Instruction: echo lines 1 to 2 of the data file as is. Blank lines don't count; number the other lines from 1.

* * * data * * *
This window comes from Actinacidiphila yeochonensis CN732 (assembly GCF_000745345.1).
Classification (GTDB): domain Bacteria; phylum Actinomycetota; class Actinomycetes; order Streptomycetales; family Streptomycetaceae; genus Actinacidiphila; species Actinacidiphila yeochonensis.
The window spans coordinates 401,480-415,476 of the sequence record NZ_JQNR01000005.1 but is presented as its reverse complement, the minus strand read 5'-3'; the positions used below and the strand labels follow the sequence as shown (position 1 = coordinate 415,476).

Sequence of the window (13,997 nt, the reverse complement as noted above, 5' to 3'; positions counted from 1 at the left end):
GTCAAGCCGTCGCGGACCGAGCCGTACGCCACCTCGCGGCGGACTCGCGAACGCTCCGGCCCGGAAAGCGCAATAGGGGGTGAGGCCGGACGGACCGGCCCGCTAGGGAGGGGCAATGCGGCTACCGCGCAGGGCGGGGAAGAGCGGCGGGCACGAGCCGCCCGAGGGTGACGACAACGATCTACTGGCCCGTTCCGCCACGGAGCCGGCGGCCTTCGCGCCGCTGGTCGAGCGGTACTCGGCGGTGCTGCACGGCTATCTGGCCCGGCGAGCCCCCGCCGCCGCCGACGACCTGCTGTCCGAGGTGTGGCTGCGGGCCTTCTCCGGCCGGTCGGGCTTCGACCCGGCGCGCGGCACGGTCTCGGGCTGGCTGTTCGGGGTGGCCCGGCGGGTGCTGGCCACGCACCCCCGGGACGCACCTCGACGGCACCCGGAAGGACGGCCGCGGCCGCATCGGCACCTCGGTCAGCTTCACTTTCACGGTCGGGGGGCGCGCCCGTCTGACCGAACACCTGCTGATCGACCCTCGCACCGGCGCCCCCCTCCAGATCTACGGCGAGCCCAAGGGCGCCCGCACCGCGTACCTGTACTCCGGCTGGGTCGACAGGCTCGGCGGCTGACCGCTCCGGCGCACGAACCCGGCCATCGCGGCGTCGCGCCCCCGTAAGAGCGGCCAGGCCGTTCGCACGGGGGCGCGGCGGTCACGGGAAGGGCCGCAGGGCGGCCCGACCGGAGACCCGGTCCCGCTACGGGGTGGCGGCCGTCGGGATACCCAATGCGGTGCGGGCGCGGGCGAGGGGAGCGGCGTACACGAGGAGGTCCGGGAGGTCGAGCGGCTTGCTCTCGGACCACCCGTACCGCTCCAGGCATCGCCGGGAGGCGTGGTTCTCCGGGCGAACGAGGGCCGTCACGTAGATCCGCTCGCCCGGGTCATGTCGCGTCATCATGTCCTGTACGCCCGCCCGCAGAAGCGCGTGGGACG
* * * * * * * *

This window comes from Actinacidiphila yeochonensis CN732 (assembly GCF_000745345.1).
Classification (GTDB): domain Bacteria; phylum Actinomycetota; class Actinomycetes; order Streptomycetales; family Streptomycetaceae; genus Actinacidiphila; species Actinacidiphila yeochonensis.